News & media

Does the world need silver handles?

2013-10-21

Stefan Swartling Peterson, Professor of Global Health.

At home in the Västergötland’s farming community a cane with a silver handle was the classic 60th birthday present for hardworking farmers. Hard work and poor living conditions meant it was needed. The development of working life, education, health and welfare programmes in the 20th century has made public health so much better that today's 60th birthday present if anything would be walking poles and an adventure holiday.

Instead, it is those over 80 we refer to as old, and in general we expect we will not need a walking stick, or its modern variant the walking frame, until we have passed 80. We live longer and healthier lives, and hope to add more life to the years through medical advances and individualised advice based on genetic analysis.

But where do the world’s 80 year olds live? Is it in the aged populations of Japan and Sweden? A look at the UN Population projections shows that already today there are as many 80 year olds and older living in middle and low-income countries as in high-income countries. And that development is moving fast - in 2050, there will be twice as many there as here. But how will they feel? And those 60 or older, have become four times more there than here?

Higher age often leads to a chronic disease. Linked to improved economy and changes in dietary and lifestyle habits, the world's poorer parts are facing an “epidemic” of chronic diseases, like heart disease and diabetes. Already, East Africa has as much vascular disease as Eastern Europe in the corresponding age groups.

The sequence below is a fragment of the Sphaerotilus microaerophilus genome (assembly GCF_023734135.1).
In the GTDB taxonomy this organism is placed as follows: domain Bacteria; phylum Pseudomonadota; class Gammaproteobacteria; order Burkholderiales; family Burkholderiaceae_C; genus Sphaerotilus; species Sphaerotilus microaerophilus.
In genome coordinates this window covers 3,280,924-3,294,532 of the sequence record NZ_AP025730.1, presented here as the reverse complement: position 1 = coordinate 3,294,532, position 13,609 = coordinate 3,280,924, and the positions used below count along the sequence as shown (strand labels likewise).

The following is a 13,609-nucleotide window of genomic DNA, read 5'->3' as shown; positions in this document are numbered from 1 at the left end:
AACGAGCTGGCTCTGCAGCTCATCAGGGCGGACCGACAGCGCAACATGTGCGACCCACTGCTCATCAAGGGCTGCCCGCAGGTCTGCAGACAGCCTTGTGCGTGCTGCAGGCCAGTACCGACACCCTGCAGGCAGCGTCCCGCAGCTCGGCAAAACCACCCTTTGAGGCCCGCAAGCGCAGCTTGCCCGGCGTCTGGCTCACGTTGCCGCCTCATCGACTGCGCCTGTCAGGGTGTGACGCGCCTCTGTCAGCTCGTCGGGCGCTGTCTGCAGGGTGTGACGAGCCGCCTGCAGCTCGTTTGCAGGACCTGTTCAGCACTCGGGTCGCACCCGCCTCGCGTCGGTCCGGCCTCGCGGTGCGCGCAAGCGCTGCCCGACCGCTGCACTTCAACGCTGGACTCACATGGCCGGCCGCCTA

Weak health systems get a “double” burden of disease, as women and children continue to die. What can we transfer from our healthcare service to those who have less than one per cent of our healthcare budget? “Personalised medicine” based on genetic analysis? Maybe, but more likely things that built the good public health standard in Sweden; general efforts towards the entire population. We always prevent more cases of disease by influencing the entire population’s living patterns than by identifying high-risk individuals.

I wonder if this also applies to us, in our ever increasing individualised society. Will we tax sugar and potato crisps before we get genetic analysis to see how sensitive we are to obesity?

Stefan Swartling Peterson, Professor of Global Health